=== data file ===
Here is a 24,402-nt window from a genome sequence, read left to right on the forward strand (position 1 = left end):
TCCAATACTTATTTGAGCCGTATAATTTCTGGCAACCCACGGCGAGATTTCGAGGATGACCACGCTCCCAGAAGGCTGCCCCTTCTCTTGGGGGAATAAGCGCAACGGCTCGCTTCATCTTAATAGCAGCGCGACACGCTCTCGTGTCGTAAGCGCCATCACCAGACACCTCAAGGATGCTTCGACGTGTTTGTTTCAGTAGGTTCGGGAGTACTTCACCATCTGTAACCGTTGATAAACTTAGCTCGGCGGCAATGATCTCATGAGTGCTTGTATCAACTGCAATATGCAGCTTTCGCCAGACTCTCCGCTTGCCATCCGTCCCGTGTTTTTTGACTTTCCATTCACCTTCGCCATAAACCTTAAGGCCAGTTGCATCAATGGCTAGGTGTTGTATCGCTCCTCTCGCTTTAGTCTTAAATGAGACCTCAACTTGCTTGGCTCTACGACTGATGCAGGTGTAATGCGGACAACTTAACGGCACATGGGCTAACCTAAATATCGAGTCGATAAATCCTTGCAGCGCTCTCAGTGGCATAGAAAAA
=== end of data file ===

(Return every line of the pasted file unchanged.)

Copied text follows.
Here is a 24,402-nt window from a genome sequence, read left to right on the forward strand (position 1 = left end):
TCCAATACTTATTTGAGCCGTATAATTTCTGGCAACCCACGGCGAGATTTCGAGGATGACCACGCTCCCAGAAGGCTGCCCCTTCTCTTGGGGGAATAAGCGCAACGGCTCGCTTCATCTTAATAGCAGCGCGACACGCTCTCGTGTCGTAAGCGCCATCACCAGACACCTCAAGGATGCTTCGACGTGTTTGTTTCAGTAGGTTCGGGAGTACTTCACCATCTGTAACCGTTGATAAACTTAGCTCGGCGGCAATGATCTCATGAGTGCTTGTATCAACTGCAATATGCAGCTTTCGCCAGACTCTCCGCTTGCCATCCGTCCCGTGTTTTTTGACTTTCCATTCACCTTCGCCATAAACCTTAAGGCCAGTTGCATCAATGGCTAGGTGTTGTATCGCTCCTCTCGCTTTAGTCTTAAATGAGACCTCAACTTGCTTGGCTCTACGACTGATGCAGGTGTAATGCGGACAACTTAACGGCACATGGGCTAACCTAAATATCGAGTCGATAAATCCTTGCAGCGCTCTCAGTGGCATAGAAAAA